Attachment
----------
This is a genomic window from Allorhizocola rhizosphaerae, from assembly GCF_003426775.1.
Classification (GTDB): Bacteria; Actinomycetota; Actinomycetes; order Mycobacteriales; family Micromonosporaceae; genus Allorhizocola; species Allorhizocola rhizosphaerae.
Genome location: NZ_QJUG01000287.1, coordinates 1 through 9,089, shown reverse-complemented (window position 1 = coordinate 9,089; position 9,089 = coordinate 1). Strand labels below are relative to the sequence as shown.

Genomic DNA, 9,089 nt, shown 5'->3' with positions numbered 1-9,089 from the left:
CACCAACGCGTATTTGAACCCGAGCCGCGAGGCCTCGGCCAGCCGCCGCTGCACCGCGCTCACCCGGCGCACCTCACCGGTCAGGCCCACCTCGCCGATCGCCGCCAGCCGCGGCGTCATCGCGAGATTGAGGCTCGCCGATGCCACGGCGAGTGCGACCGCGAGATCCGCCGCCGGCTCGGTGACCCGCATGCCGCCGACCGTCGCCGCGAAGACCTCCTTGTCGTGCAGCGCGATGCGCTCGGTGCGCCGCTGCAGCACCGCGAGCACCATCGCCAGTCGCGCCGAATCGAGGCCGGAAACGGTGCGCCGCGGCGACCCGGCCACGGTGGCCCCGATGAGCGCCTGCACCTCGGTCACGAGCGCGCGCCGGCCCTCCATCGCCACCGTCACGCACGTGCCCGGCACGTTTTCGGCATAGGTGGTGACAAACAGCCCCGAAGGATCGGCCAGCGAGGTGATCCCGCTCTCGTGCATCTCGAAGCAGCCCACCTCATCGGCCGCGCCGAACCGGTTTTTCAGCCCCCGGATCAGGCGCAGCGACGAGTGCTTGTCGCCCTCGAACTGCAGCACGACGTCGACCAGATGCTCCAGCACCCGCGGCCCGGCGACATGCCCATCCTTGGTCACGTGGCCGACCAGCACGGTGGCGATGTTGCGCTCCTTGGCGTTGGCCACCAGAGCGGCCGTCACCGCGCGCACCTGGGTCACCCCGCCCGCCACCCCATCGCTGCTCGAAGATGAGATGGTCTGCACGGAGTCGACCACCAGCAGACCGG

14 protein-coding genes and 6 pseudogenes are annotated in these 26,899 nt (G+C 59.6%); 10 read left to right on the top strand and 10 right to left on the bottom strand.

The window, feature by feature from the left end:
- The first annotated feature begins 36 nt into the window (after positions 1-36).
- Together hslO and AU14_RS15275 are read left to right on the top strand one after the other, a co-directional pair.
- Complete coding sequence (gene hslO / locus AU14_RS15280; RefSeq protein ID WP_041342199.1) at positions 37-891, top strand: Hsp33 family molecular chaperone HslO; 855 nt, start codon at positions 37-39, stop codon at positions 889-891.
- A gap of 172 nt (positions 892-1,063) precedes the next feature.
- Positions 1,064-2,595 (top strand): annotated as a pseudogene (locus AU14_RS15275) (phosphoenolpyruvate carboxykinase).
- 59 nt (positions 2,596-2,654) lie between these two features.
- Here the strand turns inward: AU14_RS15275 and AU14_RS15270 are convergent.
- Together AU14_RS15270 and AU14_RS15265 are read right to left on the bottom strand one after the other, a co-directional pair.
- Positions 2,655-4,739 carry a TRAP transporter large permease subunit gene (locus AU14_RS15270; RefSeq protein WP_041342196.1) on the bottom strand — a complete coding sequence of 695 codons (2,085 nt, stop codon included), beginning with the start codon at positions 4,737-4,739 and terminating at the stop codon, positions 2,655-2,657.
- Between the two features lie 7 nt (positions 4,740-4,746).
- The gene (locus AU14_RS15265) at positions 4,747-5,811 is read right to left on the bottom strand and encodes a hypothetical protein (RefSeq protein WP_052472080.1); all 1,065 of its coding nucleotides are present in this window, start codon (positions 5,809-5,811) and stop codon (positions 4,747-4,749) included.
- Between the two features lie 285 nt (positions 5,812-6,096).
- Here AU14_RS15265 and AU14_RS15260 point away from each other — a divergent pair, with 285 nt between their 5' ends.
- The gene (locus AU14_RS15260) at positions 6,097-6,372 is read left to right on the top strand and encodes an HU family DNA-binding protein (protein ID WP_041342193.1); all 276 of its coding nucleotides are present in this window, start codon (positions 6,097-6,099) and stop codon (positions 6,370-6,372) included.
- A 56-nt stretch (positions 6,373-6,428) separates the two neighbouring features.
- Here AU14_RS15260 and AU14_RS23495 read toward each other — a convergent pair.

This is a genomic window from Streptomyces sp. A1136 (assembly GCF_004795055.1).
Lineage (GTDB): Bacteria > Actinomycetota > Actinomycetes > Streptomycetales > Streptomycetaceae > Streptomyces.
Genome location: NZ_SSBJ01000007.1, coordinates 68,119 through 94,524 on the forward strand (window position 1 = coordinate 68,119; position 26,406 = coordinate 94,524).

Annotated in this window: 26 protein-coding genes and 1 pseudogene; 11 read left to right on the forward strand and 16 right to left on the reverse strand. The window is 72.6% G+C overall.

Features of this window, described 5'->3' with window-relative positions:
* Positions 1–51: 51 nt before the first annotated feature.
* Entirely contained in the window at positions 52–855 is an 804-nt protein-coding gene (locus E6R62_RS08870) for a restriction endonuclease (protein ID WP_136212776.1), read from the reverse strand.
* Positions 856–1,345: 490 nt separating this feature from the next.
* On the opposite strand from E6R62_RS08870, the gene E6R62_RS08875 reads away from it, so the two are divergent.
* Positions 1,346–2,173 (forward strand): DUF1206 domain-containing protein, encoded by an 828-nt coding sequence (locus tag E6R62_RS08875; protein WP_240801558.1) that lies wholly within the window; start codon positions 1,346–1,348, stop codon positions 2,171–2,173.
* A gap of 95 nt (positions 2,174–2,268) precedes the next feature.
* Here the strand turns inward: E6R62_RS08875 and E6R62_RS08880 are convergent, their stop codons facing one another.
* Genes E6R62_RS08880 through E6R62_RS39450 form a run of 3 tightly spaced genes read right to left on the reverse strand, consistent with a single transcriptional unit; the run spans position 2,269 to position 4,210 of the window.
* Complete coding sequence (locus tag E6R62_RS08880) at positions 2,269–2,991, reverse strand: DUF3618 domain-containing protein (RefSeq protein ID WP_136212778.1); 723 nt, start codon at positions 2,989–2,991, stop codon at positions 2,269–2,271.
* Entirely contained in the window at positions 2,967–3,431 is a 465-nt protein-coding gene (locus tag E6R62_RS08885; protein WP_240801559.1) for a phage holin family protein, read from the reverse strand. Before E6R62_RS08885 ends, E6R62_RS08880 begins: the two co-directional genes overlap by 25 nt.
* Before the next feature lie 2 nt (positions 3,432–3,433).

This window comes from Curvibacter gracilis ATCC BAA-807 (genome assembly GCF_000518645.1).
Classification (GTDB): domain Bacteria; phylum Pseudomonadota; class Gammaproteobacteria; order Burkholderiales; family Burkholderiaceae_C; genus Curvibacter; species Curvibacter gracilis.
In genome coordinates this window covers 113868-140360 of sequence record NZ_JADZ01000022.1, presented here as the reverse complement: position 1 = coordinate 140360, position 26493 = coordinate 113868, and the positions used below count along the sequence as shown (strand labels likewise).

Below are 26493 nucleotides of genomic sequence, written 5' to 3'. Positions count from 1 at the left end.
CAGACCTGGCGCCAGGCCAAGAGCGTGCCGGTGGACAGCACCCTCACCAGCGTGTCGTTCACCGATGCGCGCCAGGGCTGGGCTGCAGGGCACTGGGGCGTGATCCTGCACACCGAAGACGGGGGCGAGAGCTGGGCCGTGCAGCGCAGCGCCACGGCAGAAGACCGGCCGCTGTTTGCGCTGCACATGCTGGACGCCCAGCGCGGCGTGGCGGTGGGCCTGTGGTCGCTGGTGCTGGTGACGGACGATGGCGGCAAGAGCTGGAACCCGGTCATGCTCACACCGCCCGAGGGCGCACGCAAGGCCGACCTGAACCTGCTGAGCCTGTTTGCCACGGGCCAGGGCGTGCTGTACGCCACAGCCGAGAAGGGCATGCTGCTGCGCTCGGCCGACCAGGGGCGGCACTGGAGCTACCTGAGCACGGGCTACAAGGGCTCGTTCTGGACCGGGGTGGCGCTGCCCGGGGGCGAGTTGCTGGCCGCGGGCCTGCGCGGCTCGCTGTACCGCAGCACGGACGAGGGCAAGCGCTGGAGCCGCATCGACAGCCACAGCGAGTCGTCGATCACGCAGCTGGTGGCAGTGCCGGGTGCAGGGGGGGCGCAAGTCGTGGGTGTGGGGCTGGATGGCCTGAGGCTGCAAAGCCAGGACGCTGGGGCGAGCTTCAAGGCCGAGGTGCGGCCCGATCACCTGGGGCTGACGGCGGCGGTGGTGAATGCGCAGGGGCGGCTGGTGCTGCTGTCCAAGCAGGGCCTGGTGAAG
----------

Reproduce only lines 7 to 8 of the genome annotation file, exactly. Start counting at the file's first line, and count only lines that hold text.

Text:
The window, feature by feature from the left end:
- The first annotated feature begins 36 nt into the window (after positions 1-36).